WEST SPRINGFIELD — How’s your mental health? It is estimated to be less than optimal for most adults in this country, meaning conditions like anxiety or depression may be impacting their behavior and health in negative ways.
The Center for Human Development is offering help in this area with a call-in program, “How Are You? We Want to Know,” on March 9, from 5 to 9 p.m., and March 11 from 10 a.m. to 2 p.m, during which CHD’s licensed clinical professionals will be available to listen and to offer direction for what Kimberley A. Lee calls “either long-term or situational emotional distress.”
“Individuals can call for themselves, a friend or loved one and receive guidance, a helping hand to help them make an appointment or to make a connection with someone who can help. It’s free and could be absolutely life changing for those who call,” said Lee, CHD vice-president of development.
One of the participants who will be standing by to take phone calls is Janice L. Mitchell, senior clinical director who oversees all of the outpatient clinics in CHD’s clinical division.
A clinical social worker for two decades, Mitchell said, “What we will try to do for people who call in is – first and foremost – create a sense of safety.”
“When a person actually picks up the phone and calls for help we need to make them feel safe in doing so,” Mitchell said.
“Once that connection is made during the call-in, we will work to assess each situation and make viable recommendations from that point.”
She added someone should consider therapy “when the weight of a person’s concerns becomes too much for them to bear alone.” She also acknowledged that seeking help for mental health issues is not always an easy decision.
“Therapy is an act of great courage,” Mitchell said.
“To seek therapy is to seek change but to change requires a huge commitment to self. That requires bravery.”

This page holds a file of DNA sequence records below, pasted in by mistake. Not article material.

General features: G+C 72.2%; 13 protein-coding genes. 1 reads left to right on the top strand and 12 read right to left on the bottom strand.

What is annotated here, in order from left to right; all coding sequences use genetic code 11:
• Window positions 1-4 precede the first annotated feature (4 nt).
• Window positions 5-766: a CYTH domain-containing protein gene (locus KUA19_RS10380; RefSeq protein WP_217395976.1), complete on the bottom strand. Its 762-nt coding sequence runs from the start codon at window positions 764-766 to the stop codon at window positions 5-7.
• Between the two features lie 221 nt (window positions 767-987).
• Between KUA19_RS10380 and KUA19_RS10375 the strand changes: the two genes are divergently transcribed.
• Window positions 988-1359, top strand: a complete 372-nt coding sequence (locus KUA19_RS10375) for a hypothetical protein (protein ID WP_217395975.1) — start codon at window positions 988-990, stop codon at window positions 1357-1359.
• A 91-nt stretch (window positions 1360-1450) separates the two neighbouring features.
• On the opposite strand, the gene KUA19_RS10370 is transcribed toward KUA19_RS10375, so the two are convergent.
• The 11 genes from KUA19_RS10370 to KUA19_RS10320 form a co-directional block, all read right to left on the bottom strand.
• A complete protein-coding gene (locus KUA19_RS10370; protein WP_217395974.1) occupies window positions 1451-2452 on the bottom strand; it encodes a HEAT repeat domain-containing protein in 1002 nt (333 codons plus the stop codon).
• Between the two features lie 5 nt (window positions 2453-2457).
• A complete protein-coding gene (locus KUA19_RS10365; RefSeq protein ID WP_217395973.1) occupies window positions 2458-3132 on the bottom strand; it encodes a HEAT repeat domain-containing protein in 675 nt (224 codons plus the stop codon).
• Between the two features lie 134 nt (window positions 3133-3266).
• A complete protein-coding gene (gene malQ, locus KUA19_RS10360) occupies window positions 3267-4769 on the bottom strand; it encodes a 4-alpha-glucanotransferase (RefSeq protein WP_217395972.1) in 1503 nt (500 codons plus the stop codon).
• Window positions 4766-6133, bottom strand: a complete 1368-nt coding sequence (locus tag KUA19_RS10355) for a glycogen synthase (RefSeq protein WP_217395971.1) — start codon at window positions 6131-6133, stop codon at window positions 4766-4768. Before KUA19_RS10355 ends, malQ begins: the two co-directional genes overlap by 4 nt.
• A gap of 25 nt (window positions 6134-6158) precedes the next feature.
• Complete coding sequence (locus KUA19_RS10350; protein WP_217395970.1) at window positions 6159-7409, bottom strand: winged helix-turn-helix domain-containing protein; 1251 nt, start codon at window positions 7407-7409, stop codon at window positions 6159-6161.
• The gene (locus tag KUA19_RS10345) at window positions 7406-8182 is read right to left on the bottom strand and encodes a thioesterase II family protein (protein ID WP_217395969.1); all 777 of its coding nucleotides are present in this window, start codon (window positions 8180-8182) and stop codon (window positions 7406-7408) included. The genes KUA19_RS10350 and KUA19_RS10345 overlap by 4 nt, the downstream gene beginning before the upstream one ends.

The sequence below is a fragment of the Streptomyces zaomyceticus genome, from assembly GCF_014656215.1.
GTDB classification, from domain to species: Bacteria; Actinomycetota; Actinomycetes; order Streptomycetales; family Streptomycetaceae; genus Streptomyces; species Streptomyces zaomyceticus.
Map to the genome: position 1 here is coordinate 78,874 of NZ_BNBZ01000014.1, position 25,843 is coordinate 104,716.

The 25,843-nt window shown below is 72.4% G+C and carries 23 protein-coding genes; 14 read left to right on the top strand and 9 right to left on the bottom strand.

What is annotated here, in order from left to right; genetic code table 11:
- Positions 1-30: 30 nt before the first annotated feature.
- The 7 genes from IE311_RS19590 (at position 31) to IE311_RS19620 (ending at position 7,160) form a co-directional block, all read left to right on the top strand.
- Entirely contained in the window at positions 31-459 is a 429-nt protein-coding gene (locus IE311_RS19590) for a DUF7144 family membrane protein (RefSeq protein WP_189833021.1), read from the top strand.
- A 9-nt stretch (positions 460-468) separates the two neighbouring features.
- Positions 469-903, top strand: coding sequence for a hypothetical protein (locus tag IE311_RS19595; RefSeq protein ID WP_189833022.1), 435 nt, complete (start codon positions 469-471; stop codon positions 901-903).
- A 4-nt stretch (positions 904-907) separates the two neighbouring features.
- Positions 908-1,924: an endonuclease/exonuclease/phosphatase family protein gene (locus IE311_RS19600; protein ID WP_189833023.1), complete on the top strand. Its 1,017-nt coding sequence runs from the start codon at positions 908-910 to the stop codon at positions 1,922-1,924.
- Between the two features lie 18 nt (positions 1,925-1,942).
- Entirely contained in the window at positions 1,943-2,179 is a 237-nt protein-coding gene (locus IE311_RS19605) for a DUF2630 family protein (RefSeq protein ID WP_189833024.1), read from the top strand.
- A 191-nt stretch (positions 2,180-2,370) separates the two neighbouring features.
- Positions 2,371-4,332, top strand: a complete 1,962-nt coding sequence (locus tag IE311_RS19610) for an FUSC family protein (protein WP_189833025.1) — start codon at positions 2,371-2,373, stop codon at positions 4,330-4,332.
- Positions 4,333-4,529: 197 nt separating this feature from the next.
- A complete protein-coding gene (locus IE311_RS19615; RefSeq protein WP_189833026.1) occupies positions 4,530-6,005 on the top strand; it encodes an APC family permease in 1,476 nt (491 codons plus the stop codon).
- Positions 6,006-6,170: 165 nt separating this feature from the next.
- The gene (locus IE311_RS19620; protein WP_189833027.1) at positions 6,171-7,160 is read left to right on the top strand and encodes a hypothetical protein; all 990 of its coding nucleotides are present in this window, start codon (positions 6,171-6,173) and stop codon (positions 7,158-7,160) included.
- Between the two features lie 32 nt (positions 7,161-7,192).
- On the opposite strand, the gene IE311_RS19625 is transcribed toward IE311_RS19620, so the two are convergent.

She noted that therapists “do not tell their clients what to do,” but are there to listen.
“The art of therapy is to listen and find a place to begin the work,” Mitchell said.
“The work of a therapist is very subtle and that is where the change for the client will begin – in the subtlety of the intervention. It is a very gentle and slowly paced process. During this process the connection between the therapist and the client will be created and the work will begin.”
She added, “People are struggling to survive situations which may seem overwhelming.”
“We live in a very fast-paced world and everyone has a piece of that to deal with,” said Mitchell who runs CHD’s outpatient Behavioral Health Clinic in West Springfield, which serves surrounding areas.
“Whether we are looking at a family ravaged by addictions or by domestic violence or a myriad of other issues, such as gang violence, deaths due to that violence, unemployment or poverty, or just not being able to care for their families, it all comes down to getting the help needed to create change.”
She added that “the situations we see in the clinic are responses to those struggles and the courage to ask for help.”
Mitchell said she feels society, often through the media, allows for more open discussion of personal issues today and, as a result, people have come to “understand that others suffer and there is no real need to carry that burden alone.”
“There is nothing better than guiding someone through the therapeutic process and witnessing positive change,” said Mitchell of the work of her staff and the feedback received.
“The feedback is not as clear as a thank you, although that sometimes happens. Seeing confidence where there was none, seeing an affect where there was none, feeling the trust that builds between the people engaged in the therapeutic process is beyond words.”
She added, “Being a witness to the bravery inherent in change is humbling.”
“In my career, I have felt honored to have been a part of so many lives and to have been trusted in so many ways, I think, for me, all of that is feedback,” said Mitchell whose career included many years in private practice.
The number to call during CHD’s phone-in sessions to talk with a staff member is (844) CHD-HELP. Interested individuals may also call that number outside that time period to set up an appointment at one of CHD’s outpatient clinics which offer comprehensive mental health and addiction services.
Article appeared on MassLive, February 27, 2017. http://www.masslive.com/news/index.ssf/2017/02/area_agency_offers_free_call-ins_for_mental_health_check.html